Arduino connected to LCD display
Typical 2 line by 16 character LCD connection to a generic Arduino module.
R1 is used to adjust LCD contrast, pins 15 and 16 are the back light.

Arduino TMP37 Centigrade Temperature Sensor Tutorial

by Lewis Loflin

Here we will learn how to connect a basic ATMEGA168/Arduino module to a Hd44780 based liquid crystal display and use this to display in Fahrenheit and Celsius the output of an Analog Devices TMP37 temperature sensor.

The illustration above shows the wiring connection for the typical 2 line by 16 character display available off Ebay or any number of Arduino vendors. In addition a pre-written programming library is available to operate the display as wired above to simplify programming.

TMP37 pin connections
TMP37 pin connections.

TMP37 Specifications and Pin Connections

The TMP37 is intended for applications over the range of 5 degrees C to 100 degrees C and provides an output scale factor of 20 mV/ degrees C. The TMP37 provides a 500 mV output at 25 degrees C. Operation extends to 150 degrees C with reduced accuracy for all devices when operating from a 5 V supply.

The low output impedance of the TMP35/TMP36/TMP37 and its linear output and precise calibration simplify interfacing to temperature control circuitry and ADCs. All three devices are intended for single-supply operation from 2.7 V to 5.5 V maxi- mum.

The supply current runs well below 50 uA, providing very low self-heating-less than 0.1 degrees C in still air. In addition, a shutdown function is provided to cut the supply current to less than 0.5 uA. For more information on the TMP37 download the specification sheet. (pdf format)

In this project pin 1 is connected to +5 volts, pin 2 to the analog 0 input on the Arduino module, and pin 3 to ground.

About the Program

An analog to digital converter (ADC) in the ATMEGA168 or ATMEGA328 are 10-bit (1024 steps) and over a range of 5 volts is 5.0/1024 = 4.882 mV per step. The tmp37 produces an output of 20 mV/ degrees C. It's easy to see they don't divide equally. Using the original sample program that came with the part when I ordered worked, but was unstable to the extreme bouncing around as much as ten degrees.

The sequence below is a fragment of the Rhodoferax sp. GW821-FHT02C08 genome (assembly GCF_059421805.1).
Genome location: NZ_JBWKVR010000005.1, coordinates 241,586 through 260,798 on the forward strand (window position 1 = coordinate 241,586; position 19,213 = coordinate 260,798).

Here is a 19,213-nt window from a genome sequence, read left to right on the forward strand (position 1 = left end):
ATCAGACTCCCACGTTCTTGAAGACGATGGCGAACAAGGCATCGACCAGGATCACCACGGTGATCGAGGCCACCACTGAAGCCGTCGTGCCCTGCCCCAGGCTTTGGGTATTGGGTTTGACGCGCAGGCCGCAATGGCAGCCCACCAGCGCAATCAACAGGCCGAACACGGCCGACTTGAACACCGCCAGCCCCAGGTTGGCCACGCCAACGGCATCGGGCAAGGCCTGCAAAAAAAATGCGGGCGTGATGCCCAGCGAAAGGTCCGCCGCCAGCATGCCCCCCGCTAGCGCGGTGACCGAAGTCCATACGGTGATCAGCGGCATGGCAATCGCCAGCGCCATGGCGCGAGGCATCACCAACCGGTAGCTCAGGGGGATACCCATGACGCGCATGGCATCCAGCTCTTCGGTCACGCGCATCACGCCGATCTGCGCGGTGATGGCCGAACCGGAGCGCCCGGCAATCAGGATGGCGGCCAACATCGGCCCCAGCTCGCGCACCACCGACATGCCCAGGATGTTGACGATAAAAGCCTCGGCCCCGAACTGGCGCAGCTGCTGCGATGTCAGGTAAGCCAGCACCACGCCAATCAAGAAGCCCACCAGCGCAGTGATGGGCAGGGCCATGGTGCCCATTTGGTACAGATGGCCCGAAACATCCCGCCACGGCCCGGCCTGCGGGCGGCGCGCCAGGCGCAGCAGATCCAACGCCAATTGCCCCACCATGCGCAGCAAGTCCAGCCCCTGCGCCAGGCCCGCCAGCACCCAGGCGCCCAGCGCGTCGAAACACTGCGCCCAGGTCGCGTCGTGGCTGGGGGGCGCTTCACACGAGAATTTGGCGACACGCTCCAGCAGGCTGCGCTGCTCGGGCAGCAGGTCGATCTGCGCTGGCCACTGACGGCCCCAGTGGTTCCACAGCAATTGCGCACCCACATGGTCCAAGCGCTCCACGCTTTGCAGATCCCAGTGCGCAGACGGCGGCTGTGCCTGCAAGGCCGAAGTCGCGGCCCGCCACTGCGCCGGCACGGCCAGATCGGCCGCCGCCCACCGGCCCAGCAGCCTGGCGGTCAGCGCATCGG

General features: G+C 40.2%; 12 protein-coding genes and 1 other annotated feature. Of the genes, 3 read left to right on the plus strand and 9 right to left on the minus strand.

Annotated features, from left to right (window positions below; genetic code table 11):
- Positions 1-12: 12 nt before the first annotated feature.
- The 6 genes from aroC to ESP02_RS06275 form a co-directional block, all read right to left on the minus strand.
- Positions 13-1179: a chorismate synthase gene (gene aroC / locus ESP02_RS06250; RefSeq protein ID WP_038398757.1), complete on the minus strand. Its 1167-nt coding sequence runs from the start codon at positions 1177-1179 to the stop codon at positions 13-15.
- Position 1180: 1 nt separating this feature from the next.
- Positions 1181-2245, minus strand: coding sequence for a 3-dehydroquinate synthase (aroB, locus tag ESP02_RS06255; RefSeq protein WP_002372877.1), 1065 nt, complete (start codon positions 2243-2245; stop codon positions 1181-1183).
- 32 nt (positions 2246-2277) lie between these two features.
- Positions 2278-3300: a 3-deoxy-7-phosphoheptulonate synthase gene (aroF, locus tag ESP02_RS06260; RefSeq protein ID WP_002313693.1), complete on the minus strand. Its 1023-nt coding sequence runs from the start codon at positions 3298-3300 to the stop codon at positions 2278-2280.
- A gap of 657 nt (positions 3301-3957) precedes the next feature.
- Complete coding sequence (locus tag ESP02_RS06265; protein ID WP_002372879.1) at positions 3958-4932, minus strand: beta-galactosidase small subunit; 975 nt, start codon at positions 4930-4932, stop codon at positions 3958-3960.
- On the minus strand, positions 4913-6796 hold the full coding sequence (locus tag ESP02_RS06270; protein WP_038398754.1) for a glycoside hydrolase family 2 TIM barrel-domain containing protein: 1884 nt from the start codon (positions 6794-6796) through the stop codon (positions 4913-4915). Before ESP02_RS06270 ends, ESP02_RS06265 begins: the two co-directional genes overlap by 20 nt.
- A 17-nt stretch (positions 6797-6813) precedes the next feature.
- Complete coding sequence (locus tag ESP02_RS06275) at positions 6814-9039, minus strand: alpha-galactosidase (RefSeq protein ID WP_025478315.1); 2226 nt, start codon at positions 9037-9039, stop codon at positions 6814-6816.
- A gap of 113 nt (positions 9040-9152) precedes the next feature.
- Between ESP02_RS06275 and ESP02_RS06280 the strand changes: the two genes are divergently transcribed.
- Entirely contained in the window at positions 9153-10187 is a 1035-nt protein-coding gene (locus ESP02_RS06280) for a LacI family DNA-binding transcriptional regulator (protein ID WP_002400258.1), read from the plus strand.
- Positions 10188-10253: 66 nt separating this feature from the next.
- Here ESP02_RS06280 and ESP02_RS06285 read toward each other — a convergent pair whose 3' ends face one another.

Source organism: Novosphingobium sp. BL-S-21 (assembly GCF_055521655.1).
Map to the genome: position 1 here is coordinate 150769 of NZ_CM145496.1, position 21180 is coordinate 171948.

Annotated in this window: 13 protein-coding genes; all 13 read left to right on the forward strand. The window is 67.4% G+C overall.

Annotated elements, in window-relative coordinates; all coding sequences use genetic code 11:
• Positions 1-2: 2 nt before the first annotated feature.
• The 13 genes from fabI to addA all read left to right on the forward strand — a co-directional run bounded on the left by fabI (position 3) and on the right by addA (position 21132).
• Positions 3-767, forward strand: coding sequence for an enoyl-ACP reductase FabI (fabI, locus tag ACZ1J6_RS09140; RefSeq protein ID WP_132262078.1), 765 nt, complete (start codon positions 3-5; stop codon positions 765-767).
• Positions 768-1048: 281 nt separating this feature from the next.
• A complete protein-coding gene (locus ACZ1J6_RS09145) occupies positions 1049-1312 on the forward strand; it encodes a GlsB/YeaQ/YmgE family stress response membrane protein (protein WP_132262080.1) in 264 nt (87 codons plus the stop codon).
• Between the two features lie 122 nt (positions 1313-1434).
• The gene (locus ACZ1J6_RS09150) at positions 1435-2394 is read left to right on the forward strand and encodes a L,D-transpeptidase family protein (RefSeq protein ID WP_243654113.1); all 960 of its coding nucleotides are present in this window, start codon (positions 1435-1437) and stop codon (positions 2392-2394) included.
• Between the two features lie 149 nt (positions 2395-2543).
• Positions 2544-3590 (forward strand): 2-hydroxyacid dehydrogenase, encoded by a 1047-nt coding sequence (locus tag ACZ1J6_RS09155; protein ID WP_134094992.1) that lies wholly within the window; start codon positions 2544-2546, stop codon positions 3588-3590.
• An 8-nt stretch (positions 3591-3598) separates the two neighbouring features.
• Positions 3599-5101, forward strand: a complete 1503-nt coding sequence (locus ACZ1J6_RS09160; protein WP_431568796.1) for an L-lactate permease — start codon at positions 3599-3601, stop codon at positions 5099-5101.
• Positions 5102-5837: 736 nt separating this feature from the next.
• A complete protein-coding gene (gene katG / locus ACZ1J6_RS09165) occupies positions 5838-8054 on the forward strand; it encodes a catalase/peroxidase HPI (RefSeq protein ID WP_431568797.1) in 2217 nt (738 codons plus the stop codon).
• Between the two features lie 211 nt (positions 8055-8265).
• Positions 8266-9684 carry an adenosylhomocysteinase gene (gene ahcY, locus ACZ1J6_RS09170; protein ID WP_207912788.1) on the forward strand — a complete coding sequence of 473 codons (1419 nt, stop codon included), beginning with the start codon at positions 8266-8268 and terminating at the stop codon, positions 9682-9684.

So beside rewriting the code to work with a LCD display instead of a computer serial port, I had to deal with the fact we were using very small real numbers and the fact the hardware didn't exactly match. The answer was to read the ADC 400 times and use an average.

This produced both a stable reading within 1.5 degrees of a laboratory analog thermometer. (I don't have digital version.) This can be calibrated against this thermometer by instead of dividing by 400 simply adjust the value of the variable 'scalar_value'. In my case I used a value of 435.

 Demonstrates the use a 16x2 LCD display.  The LiquidCrystal
 library works with all LCD displays that are compatible with the 
 Hitachi Hd44780 driver. There are many of them out there, and you
 can usually tell them by the 16-pin interface.
 The TMP37 temperature sensor is connected to Analog input 0
  The circuit:
 * LCD RS pin to digital pin 12
 * LCD R/W to GND
 * LCD E pin to digital pin 11
 * LCD D4 pin to digital pin 5
 * LCD D5 pin to digital pin 4
 * LCD D6 pin to digital pin 3
 * LCD D7 pin to digital pin 2
 * 10K pot for contrast:
 * ends to +5V and ground
 * wiper to LCD VO pin (pin 3)

// include the library code:
#include "LiquidCrystal.h"

float voltsPerDegree = 0.02; // change to 0.01 for TMP35 & 36

    int sensorValue;
    float volts = 5.0 / 1024; // volts per step on ADC
    float Celsius;
    float Fahrenheit;
    float temp = 0;
    int scalar_value = 400;

// initialize the library with the numbers of the interface pins
LiquidCrystal lcd(12, 11, 5, 4, 3, 2);

void setup() {
  // set up the LCD's number of columns and rows: 
  lcd.begin(16, 2);  // 16 char by 2 lines
  lcd.noCursor(); // Hides the LCD cursor.

void loop() {

  // read/add analogRead(0) 400 times
  for (int i=0; i=400; i++)  {
    temp = temp + analogRead(0);
    // calculate average, change 'scalar_value for accuracy
    sensorValue = temp/scalar_values;
    Celsius = (sensorValue * volts) / voltsPerDegree;
    // set the cursor to column 0, line 0
    lcd.setCursor(0, 0);
    lcd.print(" degrees C ");
    Fahrenheit = (((sensorValue * volts) / voltsPerDegree)  * 9.0 / 5.0) + 32;
    // set the cursor to column 0, line 1
    // (note: line 1 is the second row, since counting begins with 0):
    lcd.setCursor(0, 1);
    lcd.print(" degrees F ");
    temp = 0; // clear temp;
}  // end loop

You Tube Arduino Microcontroller Video Series March 2012: